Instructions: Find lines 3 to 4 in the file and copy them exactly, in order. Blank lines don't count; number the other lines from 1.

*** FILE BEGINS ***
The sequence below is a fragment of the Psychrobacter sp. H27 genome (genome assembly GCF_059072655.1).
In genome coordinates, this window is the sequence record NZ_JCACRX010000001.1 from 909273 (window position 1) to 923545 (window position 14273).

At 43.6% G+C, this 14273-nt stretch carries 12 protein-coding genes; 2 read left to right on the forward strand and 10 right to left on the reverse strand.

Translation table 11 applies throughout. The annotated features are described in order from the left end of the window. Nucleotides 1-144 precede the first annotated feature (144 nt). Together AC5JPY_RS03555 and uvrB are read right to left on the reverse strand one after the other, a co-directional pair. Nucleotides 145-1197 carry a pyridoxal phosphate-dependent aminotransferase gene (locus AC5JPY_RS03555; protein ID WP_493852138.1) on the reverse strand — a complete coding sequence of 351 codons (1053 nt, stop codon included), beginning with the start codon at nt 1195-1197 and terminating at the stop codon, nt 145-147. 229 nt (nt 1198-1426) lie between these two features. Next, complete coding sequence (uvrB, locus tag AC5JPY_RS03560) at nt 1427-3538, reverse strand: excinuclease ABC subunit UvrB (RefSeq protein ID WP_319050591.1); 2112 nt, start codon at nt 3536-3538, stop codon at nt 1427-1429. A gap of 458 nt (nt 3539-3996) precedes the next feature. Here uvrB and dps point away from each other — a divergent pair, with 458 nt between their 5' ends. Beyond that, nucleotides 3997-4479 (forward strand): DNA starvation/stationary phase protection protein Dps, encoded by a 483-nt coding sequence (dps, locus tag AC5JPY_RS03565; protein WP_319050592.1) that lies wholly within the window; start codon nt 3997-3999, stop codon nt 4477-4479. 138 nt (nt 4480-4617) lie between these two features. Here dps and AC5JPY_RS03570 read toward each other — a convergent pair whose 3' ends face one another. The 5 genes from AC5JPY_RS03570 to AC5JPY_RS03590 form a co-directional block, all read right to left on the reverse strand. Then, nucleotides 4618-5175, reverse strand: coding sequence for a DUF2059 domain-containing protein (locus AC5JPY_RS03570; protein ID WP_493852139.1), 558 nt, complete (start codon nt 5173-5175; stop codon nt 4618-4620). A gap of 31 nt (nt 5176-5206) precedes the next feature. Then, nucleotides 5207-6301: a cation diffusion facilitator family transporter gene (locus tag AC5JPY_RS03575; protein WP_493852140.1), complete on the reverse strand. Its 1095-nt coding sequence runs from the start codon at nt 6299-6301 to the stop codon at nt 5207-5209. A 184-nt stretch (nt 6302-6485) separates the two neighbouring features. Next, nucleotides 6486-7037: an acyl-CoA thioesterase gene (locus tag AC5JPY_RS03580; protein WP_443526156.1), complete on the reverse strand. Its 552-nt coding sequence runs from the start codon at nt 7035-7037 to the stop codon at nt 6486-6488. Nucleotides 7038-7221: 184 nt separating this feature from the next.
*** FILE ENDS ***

At 43.6% G+C, this 14273-nt stretch carries 12 protein-coding genes; 2 read left to right on the forward strand and 10 right to left on the reverse strand.

Translation table 11 applies throughout. The annotated features are described in order from the left end of the window. Nucleotides 1-144 precede the first annotated feature (144 nt). Together AC5JPY_RS03555 and uvrB are read right to left on the reverse strand one after the other, a co-directional pair. Nucleotides 145-1197 carry a pyridoxal phosphate-dependent aminotransferase gene (locus AC5JPY_RS03555; protein ID WP_493852138.1) on the reverse strand — a complete coding sequence of 351 codons (1053 nt, stop codon included), beginning with the start codon at nt 1195-1197 and terminating at the stop codon, nt 145-147. 229 nt (nt 1198-1426) lie between these two features. Next, complete coding sequence (uvrB, locus tag AC5JPY_RS03560) at nt 1427-3538, reverse strand: excinuclease ABC subunit UvrB (RefSeq protein ID WP_319050591.1); 2112 nt, start codon at nt 3536-3538, stop codon at nt 1427-1429. A gap of 458 nt (nt 3539-3996) precedes the next feature. Here uvrB and dps point away from each other — a divergent pair, with 458 nt between their 5' ends. Beyond that, nucleotides 3997-4479 (forward strand): DNA starvation/stationary phase protection protein Dps, encoded by a 483-nt coding sequence (dps, locus tag AC5JPY_RS03565; protein WP_319050592.1) that lies wholly within the window; start codon nt 3997-3999, stop codon nt 4477-4479. 138 nt (nt 4480-4617) lie between these two features. Here dps and AC5JPY_RS03570 read toward each other — a convergent pair whose 3' ends face one another. The 5 genes from AC5JPY_RS03570 to AC5JPY_RS03590 form a co-directional block, all read right to left on the reverse strand. Then, nucleotides 4618-5175, reverse strand: coding sequence for a DUF2059 domain-containing protein (locus AC5JPY_RS03570; protein ID WP_493852139.1), 558 nt, complete (start codon nt 5173-5175; stop codon nt 4618-4620). A gap of 31 nt (nt 5176-5206) precedes the next feature. Then, nucleotides 5207-6301: a cation diffusion facilitator family transporter gene (locus tag AC5JPY_RS03575; protein WP_493852140.1), complete on the reverse strand. Its 1095-nt coding sequence runs from the start codon at nt 6299-6301 to the stop codon at nt 5207-5209. A 184-nt stretch (nt 6302-6485) separates the two neighbouring features. Next, nucleotides 6486-7037: an acyl-CoA thioesterase gene (locus tag AC5JPY_RS03580; protein WP_443526156.1), complete on the reverse strand. Its 552-nt coding sequence runs from the start codon at nt 7035-7037 to the stop codon at nt 6486-6488. Nucleotides 7038-7221: 184 nt separating this feature from the next.